By Jennifer de St. Georges
Communicating financial arrangements with patients is one of the most difficult aspects of practice operations. But with the right tools and the right attitude, collecting money from your patients can be rewarding and fun. Three principles will help your practice communicate more proactively with patients about finances.
Before I share them, I'll tell you about the day I learned the secret to asking patients for money and making collecting fun. Many years ago I had a patient named Sally Tatum. Sally stood about 4-foot-2-inches tall, and she could literally walk past the front desk (I couldn't see her because the counter was so tall), leave the building, get in her car, get on the freeway, and be gone before I realized she had left the clinical area. That meant Sally never paid for her dentistry. Once we realized Sally had disappeared, I would call and inform her the next time she came in she would need to bring me a check. She would agree, and then somehow manage to come in, see the dentist, finish her appointment, and once again bypass the front desk — without paying.
One day I thought of a plan. We decided to put a lock on the inside door that had allowed patient access from the business area back into the reception room. The next time Sally Tatum came in, she completed her dental visit and headed for the door, but this time it didn't open because I controlled the release under the counter.
"Mrs. Sally Tatum, how nice of you to stop," I said. "I believe we had an agreement that you would bring in a check today."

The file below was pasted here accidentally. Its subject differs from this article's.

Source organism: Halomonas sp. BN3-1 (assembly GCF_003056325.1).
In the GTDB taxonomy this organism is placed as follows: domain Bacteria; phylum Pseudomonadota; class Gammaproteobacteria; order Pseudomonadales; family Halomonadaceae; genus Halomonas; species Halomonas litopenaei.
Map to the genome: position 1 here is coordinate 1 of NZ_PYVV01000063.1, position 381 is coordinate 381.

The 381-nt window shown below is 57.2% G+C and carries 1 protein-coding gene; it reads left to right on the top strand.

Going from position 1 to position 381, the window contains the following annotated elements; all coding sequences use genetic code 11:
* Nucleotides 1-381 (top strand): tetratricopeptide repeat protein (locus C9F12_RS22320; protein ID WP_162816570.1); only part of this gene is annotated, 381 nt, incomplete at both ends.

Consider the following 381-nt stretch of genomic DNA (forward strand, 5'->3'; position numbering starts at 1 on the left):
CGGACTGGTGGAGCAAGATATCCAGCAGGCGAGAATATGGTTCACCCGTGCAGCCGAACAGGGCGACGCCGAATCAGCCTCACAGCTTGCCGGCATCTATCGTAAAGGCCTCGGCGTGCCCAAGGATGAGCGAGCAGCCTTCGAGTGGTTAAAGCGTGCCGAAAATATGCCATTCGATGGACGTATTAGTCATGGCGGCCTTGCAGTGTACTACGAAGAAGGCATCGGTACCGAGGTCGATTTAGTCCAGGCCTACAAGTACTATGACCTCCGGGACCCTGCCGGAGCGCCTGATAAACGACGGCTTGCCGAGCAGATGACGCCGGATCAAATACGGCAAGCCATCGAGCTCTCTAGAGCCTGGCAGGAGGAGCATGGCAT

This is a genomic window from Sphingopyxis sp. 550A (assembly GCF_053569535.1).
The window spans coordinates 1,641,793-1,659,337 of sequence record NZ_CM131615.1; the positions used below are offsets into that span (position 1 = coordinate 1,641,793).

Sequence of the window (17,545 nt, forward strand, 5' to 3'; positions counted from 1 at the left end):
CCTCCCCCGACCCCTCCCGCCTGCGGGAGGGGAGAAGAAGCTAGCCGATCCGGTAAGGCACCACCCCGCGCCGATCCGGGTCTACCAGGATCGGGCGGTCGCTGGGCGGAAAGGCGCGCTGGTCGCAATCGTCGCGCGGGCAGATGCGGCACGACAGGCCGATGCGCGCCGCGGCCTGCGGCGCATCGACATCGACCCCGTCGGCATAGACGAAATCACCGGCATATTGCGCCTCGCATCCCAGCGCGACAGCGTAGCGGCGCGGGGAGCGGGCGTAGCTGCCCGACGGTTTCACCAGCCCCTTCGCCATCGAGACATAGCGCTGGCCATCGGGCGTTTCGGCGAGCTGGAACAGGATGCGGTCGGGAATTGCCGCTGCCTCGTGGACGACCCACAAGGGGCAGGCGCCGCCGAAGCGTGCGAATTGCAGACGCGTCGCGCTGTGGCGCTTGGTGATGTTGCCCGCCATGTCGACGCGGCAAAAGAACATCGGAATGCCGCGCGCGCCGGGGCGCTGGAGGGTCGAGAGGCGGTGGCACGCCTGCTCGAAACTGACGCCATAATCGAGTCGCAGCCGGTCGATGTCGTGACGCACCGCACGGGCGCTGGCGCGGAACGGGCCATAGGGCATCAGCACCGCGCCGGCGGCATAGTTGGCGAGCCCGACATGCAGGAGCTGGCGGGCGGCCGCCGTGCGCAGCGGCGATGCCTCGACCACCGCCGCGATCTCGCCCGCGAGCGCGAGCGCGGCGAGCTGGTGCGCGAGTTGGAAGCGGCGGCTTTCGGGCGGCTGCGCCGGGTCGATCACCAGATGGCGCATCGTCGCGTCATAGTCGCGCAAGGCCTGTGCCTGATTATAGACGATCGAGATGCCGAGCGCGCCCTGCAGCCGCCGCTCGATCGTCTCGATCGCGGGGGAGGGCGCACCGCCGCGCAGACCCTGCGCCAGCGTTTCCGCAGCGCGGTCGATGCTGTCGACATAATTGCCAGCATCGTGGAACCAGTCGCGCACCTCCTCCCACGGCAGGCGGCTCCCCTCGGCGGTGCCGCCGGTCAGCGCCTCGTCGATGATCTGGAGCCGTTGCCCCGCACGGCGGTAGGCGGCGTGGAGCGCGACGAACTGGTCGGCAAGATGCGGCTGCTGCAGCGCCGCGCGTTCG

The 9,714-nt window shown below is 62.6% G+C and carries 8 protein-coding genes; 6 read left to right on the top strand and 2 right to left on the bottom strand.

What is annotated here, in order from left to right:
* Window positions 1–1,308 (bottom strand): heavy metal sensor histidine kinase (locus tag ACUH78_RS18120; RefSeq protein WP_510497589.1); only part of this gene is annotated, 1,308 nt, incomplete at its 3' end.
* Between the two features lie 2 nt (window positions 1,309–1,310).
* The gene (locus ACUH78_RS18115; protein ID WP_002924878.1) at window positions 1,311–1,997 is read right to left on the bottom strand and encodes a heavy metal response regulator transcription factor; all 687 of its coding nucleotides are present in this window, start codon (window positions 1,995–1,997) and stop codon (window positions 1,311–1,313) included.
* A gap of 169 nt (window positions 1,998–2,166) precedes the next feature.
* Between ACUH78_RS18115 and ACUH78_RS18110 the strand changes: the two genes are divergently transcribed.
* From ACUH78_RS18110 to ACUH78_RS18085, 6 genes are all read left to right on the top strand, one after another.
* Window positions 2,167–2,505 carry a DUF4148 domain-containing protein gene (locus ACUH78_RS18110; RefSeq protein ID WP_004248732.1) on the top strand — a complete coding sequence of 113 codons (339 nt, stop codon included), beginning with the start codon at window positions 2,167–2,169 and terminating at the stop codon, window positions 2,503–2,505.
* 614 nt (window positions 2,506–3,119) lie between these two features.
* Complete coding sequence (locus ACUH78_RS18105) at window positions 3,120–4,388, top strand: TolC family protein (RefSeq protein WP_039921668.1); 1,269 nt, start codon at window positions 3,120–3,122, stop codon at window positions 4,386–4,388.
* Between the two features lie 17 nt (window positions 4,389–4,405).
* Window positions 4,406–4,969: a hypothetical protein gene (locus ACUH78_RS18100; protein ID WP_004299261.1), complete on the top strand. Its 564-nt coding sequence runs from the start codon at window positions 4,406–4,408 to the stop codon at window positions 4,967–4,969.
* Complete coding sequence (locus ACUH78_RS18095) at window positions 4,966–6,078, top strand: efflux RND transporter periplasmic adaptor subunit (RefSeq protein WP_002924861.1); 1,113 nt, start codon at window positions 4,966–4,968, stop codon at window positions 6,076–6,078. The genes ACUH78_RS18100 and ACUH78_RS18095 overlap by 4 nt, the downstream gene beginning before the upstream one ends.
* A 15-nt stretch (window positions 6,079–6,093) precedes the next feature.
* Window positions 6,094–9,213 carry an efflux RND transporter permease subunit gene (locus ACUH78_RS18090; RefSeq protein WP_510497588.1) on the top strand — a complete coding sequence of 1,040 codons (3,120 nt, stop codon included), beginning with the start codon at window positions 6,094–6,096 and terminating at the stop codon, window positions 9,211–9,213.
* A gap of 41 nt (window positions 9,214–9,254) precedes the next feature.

She smiled sheepishly, put her bag on the counter, opened her wallet, and handed me a beautifully creased, perfectly folded check for the $400 upon which we had agreed. When I looked at the date, it had been made out three weeks prior to our conversation. Then it hit me. This was a game. Her goal was, and always had been, to get to the freeway as often as she could without giving up the money. My goal was to effectively communicate and enforce the financial policies and procedures of the practice. Collecting became fun the day I realized this game can be defined by three principles. They are:
1) Inform before you perform
The first principle of effective financial communication is inform before you perform. This principle relates clinically (known as informed consent) and to your practice's financial policy, or how you handle money issues.
Patients should never have to ask anyone in the dental office, whether it's you, an assistant, a hygienist, or a member of the administrative staff, "How much is this going to cost?" If patients have to ask, your practice is not communicating its financial criteria in a proactive manner. Before you can communicate your financial criteria, you have to create them, and unfortunately, too many practices don't clarify patient-finance policies.
To create an internal financial guideline, list every situation dealing with patients that have possible financial components, then list your practice's procedure for handling it. For example, when a patient misses an appointment, do you charge for the no-show? If so, what is the fee? Do you charge for bounced checks, and how much? Once completed, your internal financial policy should be posted in a private area of the office and made readily available so any staff member may access it and follow proper procedures.
Using written financial agreements is another way to ensure effective financial communication with patients. Financial forms should cover treatment, fees, and guidelines. Once you agree on treatment and the method of payment, keep the information easily accessible in patient records and on the computer.
Should doctors discuss money?
Practices are often unsure of the role dentists should play in communicating finances to patients. Frustrations often arise when administrative staffs aren't given proper direction and authority to handle financial issues. Set proper standards in financial communication and empower your administrative staffs to enforce financial policies. Dentists should not discuss money with patients. Nevertheless, there are three exceptions: